Drowsy Drivers Just As Bad As Drunks, Massachusetts Panel Contends

March 10, 2009

A Massachusetts legislative commission is pushing for measures to combat drowsy driving, contending that a fatigued driver is just as dangerous as one who’s had too many beers.

“I think we’re where drunk driving was 25 years ago,” said Sen. Richard Moore, an Uxbridge Democrat who chairs the Special Commission on Drowsy Driving.

The commission issued a report that said long hours for medical residents, truckers and night-shift workers contribute to preventable accidents where drivers fall asleep.

The panel said it favors legislation that would make vehicular homicide stemming from drowsy driving a more serious offense, includes the topic in driver’s education classes, and expands highway safety measures — such as reducing the amount of time vehicles can be left in the breakdown lane to four hours instead of three days, which would leave open rumble strips that can wake up drivers swerving to the side of the road.

The commission also endorses limiting the number of hours medical residents must work. If residents feel too tired to drive, the commission recommended that hospitals give them vouchers for taxis or public transportation.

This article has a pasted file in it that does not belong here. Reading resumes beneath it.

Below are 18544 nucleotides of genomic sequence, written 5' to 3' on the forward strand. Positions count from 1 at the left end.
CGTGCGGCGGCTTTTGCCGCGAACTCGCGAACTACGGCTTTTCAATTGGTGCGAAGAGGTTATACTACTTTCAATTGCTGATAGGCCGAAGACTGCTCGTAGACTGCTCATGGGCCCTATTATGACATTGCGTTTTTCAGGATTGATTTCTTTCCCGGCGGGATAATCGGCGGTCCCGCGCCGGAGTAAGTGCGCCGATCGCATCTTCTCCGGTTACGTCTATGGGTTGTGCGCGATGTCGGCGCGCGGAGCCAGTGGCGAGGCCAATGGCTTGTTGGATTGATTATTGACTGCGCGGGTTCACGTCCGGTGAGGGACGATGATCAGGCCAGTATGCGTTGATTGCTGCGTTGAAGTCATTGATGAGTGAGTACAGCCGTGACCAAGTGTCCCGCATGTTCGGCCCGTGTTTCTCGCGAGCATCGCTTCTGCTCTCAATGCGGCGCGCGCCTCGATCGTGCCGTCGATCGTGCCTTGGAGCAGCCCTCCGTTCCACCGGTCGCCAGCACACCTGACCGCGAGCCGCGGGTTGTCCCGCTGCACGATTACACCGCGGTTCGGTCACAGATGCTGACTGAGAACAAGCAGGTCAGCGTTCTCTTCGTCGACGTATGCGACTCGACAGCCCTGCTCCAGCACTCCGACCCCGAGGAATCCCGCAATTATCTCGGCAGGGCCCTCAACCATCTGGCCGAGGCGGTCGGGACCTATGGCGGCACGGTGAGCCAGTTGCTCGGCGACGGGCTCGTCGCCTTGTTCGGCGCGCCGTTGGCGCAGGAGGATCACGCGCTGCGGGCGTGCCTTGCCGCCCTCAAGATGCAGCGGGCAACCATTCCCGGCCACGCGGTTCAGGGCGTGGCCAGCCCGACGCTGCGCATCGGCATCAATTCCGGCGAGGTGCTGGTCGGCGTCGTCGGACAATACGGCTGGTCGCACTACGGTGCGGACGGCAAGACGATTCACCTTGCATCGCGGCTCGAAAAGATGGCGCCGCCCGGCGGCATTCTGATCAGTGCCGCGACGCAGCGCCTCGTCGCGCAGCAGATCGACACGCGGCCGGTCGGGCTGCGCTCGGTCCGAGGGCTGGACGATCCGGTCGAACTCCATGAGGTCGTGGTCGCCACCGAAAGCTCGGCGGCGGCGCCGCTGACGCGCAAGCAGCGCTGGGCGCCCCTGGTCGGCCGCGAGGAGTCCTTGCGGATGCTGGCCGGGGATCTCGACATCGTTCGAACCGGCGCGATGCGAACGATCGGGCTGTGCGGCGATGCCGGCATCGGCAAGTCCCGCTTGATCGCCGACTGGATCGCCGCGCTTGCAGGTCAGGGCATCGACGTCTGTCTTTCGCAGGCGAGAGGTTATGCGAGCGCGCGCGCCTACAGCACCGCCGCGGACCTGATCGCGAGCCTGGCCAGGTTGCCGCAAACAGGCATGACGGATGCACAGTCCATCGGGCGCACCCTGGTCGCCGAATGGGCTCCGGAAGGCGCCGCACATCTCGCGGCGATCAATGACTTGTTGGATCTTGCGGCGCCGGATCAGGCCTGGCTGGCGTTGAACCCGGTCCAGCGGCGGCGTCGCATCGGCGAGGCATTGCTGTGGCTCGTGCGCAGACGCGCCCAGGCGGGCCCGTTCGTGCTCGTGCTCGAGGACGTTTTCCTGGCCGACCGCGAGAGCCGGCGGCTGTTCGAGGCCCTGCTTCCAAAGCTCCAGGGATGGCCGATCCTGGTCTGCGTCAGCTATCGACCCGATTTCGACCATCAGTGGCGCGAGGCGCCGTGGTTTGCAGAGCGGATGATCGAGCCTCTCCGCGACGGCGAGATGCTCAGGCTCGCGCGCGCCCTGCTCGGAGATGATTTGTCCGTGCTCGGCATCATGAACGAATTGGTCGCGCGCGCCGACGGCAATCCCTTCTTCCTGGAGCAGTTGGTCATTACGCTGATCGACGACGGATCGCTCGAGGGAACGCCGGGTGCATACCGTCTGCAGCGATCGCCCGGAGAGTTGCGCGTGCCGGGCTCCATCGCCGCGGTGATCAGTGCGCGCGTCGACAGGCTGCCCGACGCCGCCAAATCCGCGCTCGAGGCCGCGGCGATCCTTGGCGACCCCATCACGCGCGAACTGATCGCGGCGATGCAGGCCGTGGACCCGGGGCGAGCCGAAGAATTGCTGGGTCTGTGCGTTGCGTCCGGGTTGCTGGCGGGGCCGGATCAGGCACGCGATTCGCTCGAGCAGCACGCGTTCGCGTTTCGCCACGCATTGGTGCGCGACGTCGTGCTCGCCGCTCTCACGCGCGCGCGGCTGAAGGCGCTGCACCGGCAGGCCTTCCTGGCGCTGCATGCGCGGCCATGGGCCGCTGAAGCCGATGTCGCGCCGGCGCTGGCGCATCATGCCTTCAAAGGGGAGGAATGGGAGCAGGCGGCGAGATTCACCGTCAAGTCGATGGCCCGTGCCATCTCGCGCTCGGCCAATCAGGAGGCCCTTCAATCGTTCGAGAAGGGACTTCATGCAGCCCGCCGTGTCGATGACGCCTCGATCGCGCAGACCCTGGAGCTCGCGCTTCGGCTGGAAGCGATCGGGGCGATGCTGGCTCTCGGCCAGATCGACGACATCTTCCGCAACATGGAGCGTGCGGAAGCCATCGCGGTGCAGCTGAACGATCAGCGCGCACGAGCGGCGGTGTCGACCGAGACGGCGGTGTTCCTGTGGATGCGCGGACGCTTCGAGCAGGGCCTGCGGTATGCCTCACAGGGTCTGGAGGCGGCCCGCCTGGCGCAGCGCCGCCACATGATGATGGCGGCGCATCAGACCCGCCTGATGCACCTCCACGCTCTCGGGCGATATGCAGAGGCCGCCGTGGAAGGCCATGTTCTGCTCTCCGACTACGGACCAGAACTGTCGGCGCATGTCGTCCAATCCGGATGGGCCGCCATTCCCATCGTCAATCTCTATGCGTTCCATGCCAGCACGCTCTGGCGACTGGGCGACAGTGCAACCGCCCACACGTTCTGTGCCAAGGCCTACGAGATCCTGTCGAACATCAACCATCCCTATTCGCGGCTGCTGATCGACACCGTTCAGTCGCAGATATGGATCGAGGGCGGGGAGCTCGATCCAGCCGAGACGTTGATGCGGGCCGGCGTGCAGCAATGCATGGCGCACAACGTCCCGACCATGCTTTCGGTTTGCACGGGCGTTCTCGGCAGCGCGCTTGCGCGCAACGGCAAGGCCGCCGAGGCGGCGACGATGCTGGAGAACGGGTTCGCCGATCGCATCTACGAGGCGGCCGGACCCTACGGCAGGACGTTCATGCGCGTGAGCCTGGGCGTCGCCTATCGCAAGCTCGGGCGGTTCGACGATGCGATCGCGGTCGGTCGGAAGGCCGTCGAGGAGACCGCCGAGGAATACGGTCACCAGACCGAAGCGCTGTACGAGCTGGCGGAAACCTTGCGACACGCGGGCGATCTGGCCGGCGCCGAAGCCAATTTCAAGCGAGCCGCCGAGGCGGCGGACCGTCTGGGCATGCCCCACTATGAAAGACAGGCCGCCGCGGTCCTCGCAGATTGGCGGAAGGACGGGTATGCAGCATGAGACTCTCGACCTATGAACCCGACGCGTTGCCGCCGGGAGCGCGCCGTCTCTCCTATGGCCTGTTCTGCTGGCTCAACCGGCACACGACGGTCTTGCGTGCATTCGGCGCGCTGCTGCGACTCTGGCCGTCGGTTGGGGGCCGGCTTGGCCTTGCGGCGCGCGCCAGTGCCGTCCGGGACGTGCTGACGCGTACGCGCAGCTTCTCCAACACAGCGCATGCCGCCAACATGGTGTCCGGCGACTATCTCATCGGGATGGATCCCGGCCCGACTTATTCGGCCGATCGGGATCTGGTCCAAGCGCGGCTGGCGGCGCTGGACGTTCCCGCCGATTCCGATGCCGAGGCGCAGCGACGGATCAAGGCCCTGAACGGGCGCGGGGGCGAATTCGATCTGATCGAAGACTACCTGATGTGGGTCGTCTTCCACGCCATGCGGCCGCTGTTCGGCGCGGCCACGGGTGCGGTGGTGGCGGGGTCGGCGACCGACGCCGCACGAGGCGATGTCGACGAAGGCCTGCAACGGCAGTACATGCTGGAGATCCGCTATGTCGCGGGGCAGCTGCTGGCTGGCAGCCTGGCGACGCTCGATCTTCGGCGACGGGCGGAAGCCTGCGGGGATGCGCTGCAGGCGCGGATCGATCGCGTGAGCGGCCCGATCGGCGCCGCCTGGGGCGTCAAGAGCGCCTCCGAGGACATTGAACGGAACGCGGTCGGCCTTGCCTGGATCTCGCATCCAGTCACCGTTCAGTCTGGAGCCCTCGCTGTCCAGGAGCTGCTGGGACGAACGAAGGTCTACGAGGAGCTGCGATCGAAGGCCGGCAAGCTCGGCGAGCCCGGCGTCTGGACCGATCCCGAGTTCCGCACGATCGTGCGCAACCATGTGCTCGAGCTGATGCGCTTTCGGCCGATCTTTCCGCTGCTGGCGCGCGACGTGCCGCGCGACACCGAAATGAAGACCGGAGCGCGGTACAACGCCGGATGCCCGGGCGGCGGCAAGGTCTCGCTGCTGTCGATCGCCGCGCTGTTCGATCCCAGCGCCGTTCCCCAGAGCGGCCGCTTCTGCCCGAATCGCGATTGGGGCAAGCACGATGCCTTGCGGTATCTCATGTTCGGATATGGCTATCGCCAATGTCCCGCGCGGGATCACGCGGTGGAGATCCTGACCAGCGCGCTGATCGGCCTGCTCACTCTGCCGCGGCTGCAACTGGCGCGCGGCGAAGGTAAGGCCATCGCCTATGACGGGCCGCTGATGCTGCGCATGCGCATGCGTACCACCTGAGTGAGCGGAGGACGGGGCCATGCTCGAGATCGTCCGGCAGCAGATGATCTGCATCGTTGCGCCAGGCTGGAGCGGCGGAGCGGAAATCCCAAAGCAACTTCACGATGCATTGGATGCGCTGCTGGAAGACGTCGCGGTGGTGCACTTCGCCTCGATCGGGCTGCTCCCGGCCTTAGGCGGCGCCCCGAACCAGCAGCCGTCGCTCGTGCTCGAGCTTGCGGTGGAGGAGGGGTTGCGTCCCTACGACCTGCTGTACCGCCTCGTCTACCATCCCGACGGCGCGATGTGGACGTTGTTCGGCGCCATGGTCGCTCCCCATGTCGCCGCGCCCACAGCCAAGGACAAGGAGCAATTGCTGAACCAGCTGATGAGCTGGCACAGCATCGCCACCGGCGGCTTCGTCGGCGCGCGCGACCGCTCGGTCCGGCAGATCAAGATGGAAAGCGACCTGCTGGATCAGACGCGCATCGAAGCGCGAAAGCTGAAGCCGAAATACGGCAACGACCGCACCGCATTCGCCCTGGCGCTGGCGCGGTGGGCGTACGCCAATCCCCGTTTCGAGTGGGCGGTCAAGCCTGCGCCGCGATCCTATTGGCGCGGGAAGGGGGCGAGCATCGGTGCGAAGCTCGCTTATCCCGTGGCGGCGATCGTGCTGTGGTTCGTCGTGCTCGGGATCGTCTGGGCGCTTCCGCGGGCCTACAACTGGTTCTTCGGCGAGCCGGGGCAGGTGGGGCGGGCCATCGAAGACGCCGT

Dr. Charles Czeisler, director of sleep medicine at Harvard Medical School, says 250,000 people fall asleep behind the wheel every day nationally, leading to 100,000 police-reported crashes a year. He equated staying awake for 24 hours straight with a blood alcohol content of 0.1 percent.

“Many people don’t realize how serious getting behind the wheel when they’re drowsy is,” Czeisler said. “There’s no real substitute for sleep if you’re getting behind the wheel of a car.”

Because there is no method to determine if someone is too fatigued to drive, commission members said law enforcement agencies should examine whether drowsy driving played a role in fatal accidents.

The commission convened under Moore’s urging as part of the Junior Operator’s Law in 2006. Moore had also filed a drowsy driving prevention bill in 2004 known as “Rob’s Law.” The bill was named for Maj. Robert Raneri, who was killed in a 2002 crash with a 19-year-old who admitted to being awake for 24 hours playing video games before the accident.

Marian Berkowitz, a former Department of Public Health employee, spoke of how her brother — overworked as a second-year law student– died in 1984 driving alone to Wake Forest from interviews in Washington, D.C.

Berkowitz said local police told her family that her brother swerved into oncoming traffic and was hit by a bus. He apparently fell asleep behind the wheel.

“My parents’ focus has been memorializing him through the school, but never really addressed the cause,” Berkowitz said. “It’s time for that.”

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